The Department for Business, Energy and Industrial Strategy has given planning consent for ScottishPower Renewables' East Anglia Three project, which will allow the installation up to 172 turbines as high as 247 metres, 69 kilometres off the Norfolk coast.
When running at full capacity the windfarm could supply energy for nearly one million households.
ScottishPower Renewables must now enter the project into a Contracts for Difference (CfD) auction process, where the most economic projects are selected to receive a contract. The company is hoping to begin construction in 2022 with completion slated for 2025.
CfDs replace the previous direct subsidy regime for renewable electricity generation, and provide guaranteed payments to operators of approved renewable generation technology. The UK government previously outlined its intention to focus CfD support on areas such as offshore wind.
Energy expert Gareth Phillips of Pinsent Masons, the law firm behind Out-Law.com, said: "The green light for East Anglia Three is not only a victory for developers leading the charge for UK renewables, it’s also a victory for the energy industry as a whole which is grappling with dwindling domestic supply."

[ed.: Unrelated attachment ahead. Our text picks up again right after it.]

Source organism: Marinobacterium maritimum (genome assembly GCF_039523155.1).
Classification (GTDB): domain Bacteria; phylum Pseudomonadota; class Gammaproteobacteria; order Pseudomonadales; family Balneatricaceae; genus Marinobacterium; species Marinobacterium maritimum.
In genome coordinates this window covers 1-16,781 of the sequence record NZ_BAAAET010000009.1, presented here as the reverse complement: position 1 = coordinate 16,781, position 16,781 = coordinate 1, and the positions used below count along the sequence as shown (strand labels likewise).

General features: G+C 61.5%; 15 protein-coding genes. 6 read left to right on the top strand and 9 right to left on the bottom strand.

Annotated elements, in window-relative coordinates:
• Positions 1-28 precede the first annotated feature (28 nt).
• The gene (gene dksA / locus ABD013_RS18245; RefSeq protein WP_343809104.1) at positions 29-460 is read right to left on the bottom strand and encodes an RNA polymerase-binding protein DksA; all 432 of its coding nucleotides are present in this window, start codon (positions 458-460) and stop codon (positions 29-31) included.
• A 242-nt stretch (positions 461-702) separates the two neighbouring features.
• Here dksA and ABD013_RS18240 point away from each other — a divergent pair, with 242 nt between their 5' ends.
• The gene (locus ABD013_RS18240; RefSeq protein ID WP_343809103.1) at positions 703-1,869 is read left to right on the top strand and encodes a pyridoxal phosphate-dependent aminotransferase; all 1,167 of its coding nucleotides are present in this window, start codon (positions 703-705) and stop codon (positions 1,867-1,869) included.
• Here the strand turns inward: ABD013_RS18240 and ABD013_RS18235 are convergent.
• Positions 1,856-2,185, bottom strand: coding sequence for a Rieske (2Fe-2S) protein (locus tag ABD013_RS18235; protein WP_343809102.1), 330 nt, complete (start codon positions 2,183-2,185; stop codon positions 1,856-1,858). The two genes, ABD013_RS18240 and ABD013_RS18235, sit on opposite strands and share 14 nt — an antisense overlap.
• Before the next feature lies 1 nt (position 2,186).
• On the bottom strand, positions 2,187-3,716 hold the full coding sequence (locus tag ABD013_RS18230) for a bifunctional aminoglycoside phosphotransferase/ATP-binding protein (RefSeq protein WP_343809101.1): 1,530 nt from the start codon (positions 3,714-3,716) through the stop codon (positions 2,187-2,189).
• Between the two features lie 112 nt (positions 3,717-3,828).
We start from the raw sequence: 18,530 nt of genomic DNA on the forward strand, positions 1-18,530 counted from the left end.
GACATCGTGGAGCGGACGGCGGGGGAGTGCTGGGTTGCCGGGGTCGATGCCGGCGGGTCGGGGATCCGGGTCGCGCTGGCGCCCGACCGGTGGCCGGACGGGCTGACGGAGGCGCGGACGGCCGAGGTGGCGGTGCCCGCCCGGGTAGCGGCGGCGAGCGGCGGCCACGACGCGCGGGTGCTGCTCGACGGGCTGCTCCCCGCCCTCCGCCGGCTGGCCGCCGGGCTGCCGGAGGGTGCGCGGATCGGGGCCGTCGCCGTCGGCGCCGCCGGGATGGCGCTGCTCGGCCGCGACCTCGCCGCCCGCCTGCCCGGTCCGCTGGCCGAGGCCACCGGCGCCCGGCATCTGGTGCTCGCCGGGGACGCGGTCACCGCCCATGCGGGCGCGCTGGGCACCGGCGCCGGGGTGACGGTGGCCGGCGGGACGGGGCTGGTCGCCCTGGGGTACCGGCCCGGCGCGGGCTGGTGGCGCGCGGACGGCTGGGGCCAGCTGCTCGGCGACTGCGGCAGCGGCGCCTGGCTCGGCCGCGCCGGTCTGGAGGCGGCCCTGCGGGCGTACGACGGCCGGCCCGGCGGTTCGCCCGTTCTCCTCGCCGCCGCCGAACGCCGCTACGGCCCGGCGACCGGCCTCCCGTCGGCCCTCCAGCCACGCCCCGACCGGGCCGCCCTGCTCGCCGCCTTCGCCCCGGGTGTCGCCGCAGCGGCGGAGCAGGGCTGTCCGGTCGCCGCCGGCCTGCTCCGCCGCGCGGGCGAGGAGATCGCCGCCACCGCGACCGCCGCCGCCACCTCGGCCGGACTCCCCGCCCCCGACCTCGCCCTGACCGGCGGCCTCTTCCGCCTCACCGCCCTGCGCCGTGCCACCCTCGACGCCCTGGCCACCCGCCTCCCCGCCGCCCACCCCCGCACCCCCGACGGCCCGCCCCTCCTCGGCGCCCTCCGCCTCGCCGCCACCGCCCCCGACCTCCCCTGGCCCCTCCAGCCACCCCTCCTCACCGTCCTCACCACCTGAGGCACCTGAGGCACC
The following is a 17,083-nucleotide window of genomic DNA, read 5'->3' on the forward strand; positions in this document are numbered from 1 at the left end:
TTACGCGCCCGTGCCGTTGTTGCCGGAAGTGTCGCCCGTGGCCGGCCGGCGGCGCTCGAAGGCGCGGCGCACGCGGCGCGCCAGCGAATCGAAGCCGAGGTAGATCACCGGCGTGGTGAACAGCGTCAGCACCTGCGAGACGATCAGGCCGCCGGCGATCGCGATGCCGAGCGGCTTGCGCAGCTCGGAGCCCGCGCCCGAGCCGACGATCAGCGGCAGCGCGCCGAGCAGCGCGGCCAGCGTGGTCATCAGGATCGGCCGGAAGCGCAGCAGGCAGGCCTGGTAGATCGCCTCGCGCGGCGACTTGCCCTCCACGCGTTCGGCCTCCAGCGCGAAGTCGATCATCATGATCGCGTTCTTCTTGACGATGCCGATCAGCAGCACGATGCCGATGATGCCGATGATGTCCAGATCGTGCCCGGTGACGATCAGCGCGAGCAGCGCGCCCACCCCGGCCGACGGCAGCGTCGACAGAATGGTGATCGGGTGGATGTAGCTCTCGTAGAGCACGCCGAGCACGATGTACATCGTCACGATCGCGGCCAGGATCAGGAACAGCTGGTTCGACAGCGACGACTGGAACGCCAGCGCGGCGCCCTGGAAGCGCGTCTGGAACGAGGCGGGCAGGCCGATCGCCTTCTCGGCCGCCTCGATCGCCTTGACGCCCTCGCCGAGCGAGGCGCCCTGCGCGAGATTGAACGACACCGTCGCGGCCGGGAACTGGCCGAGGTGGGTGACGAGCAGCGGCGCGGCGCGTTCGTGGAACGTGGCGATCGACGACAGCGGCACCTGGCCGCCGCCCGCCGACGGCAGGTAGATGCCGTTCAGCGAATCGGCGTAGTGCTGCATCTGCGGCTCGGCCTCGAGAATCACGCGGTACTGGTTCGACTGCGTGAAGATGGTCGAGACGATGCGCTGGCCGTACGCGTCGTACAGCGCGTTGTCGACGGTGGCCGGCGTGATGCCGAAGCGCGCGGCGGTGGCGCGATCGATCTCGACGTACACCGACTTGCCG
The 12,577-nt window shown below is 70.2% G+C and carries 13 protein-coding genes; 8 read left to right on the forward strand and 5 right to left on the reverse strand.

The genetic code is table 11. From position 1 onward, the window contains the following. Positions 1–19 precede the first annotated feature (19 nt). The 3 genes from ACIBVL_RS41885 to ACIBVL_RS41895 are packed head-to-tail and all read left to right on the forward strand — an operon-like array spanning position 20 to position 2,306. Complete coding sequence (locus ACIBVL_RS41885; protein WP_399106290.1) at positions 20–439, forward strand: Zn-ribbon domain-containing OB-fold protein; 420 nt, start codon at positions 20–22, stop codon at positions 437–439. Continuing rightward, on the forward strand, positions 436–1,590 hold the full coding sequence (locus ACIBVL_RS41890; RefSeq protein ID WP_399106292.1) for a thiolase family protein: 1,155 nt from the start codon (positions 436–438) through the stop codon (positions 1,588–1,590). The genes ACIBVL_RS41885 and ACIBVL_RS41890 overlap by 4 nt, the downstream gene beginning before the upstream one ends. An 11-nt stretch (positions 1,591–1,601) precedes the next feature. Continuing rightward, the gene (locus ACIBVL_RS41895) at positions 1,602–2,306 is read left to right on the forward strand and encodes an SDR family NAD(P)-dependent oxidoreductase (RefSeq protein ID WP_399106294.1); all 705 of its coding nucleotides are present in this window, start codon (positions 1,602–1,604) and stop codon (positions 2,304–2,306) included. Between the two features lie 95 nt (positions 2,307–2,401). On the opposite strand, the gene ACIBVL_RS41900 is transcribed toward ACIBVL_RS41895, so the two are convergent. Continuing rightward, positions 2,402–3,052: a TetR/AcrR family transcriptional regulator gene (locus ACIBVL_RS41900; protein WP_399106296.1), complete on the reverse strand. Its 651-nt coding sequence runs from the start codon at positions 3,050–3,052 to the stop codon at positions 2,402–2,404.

"No doubt many developers will breathe a sigh of relief at today’s decision, as consents for many large scale energy projects have suffered delays prompted by the recent general election and Brexit negotiations," said Phillips. "Approval today underscores commitment from the government in UK renewables and should encourage investment into the industry. This will be critical if the UK is to successfully boost the security of supply of clean power in the UK."
"While the political backdrop has proved challenging in recent months, these are exciting times for UK renewables. This wind farm is not the end of the story. Given there are additional East Anglia Zone and Hornsea Zone projects making their way through the consenting process, the offshore wind industry looks set to grow at a rapid pace over the next couple of years," Phillips said.
"Given our need to safeguard domestic supply, this growth will be crucial to the future of the UK energy industry," he said.